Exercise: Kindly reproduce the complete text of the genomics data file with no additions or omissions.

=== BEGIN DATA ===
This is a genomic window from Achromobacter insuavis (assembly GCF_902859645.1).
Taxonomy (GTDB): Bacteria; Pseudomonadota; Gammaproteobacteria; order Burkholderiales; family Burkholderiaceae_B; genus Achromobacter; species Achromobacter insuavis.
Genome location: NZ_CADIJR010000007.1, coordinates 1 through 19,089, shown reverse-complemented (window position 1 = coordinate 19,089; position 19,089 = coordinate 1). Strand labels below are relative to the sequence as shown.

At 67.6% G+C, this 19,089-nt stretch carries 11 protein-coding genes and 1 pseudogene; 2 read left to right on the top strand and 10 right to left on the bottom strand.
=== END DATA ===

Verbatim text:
This is a genomic window from Achromobacter insuavis (assembly GCF_902859645.1).
Taxonomy (GTDB): Bacteria; Pseudomonadota; Gammaproteobacteria; order Burkholderiales; family Burkholderiaceae_B; genus Achromobacter; species Achromobacter insuavis.
Genome location: NZ_CADIJR010000007.1, coordinates 1 through 19,089, shown reverse-complemented (window position 1 = coordinate 19,089; position 19,089 = coordinate 1). Strand labels below are relative to the sequence as shown.

At 67.6% G+C, this 19,089-nt stretch carries 11 protein-coding genes and 1 pseudogene; 2 read left to right on the top strand and 10 right to left on the bottom strand.